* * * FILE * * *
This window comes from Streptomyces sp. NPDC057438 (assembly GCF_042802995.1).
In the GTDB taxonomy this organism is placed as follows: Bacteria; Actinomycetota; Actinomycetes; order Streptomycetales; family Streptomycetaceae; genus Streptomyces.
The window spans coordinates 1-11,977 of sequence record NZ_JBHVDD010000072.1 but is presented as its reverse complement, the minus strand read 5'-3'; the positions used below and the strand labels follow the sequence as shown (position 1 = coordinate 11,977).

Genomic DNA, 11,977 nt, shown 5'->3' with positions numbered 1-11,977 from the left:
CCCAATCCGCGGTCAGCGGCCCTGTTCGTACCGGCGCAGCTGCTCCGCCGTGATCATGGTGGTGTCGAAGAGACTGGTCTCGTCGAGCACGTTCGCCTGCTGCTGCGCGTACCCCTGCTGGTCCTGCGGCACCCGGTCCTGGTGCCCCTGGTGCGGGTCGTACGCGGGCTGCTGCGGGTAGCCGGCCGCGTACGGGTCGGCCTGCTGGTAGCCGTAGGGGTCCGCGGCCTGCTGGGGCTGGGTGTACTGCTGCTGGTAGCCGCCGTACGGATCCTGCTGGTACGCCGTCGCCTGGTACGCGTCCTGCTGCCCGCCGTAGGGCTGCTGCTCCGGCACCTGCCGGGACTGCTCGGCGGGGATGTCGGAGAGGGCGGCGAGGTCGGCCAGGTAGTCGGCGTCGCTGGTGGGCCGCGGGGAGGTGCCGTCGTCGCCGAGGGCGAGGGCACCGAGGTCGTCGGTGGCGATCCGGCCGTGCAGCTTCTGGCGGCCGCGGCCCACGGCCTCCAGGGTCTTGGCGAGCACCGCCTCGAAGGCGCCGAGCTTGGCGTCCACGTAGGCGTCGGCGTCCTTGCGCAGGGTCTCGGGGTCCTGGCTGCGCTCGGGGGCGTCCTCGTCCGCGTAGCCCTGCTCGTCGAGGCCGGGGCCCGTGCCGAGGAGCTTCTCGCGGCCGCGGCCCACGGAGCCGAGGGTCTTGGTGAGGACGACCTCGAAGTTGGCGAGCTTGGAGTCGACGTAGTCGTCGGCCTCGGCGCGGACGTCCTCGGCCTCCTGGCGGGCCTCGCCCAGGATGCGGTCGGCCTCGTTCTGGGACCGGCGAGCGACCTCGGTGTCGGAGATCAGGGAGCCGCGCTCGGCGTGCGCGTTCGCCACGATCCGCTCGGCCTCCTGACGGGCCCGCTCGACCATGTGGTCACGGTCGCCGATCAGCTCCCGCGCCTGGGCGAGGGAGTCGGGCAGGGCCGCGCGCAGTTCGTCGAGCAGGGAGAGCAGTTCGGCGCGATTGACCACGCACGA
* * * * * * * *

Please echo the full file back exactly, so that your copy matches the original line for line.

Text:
This window comes from Streptomyces sp. NPDC057438 (assembly GCF_042802995.1).
In the GTDB taxonomy this organism is placed as follows: Bacteria; Actinomycetota; Actinomycetes; order Streptomycetales; family Streptomycetaceae; genus Streptomyces.
The window spans coordinates 1-11,977 of sequence record NZ_JBHVDD010000072.1 but is presented as its reverse complement, the minus strand read 5'-3'; the positions used below and the strand labels follow the sequence as shown (position 1 = coordinate 11,977).

Genomic DNA, 11,977 nt, shown 5'->3' with positions numbered 1-11,977 from the left:
CCCAATCCGCGGTCAGCGGCCCTGTTCGTACCGGCGCAGCTGCTCCGCCGTGATCATGGTGGTGTCGAAGAGACTGGTCTCGTCGAGCACGTTCGCCTGCTGCTGCGCGTACCCCTGCTGGTCCTGCGGCACCCGGTCCTGGTGCCCCTGGTGCGGGTCGTACGCGGGCTGCTGCGGGTAGCCGGCCGCGTACGGGTCGGCCTGCTGGTAGCCGTAGGGGTCCGCGGCCTGCTGGGGCTGGGTGTACTGCTGCTGGTAGCCGCCGTACGGATCCTGCTGGTACGCCGTCGCCTGGTACGCGTCCTGCTGCCCGCCGTAGGGCTGCTGCTCCGGCACCTGCCGGGACTGCTCGGCGGGGATGTCGGAGAGGGCGGCGAGGTCGGCCAGGTAGTCGGCGTCGCTGGTGGGCCGCGGGGAGGTGCCGTCGTCGCCGAGGGCGAGGGCACCGAGGTCGTCGGTGGCGATCCGGCCGTGCAGCTTCTGGCGGCCGCGGCCCACGGCCTCCAGGGTCTTGGCGAGCACCGCCTCGAAGGCGCCGAGCTTGGCGTCCACGTAGGCGTCGGCGTCCTTGCGCAGGGTCTCGGGGTCCTGGCTGCGCTCGGGGGCGTCCTCGTCCGCGTAGCCCTGCTCGTCGAGGCCGGGGCCCGTGCCGAGGAGCTTCTCGCGGCCGCGGCCCACGGAGCCGAGGGTCTTGGTGAGGACGACCTCGAAGTTGGCGAGCTTGGAGTCGACGTAGTCGTCGGCCTCGGCGCGGACGTCCTCGGCCTCCTGGCGGGCCTCGCCCAGGATGCGGTCGGCCTCGTTCTGGGACCGGCGAGCGACCTCGGTGTCGGAGATCAGGGAGCCGCGCTCGGCGTGCGCGTTCGCCACGATCCGCTCGGCCTCCTGACGGGCCCGCTCGACCATGTGGTCACGGTCGCCGATCAGCTCCCGCGCCTGGGCGAGGGAGTCGGGCAGGGCCGCGCGCAGTTCGTCGAGCAGGGAGAGCAGTTCGGCGCGATTGACCACGCACGA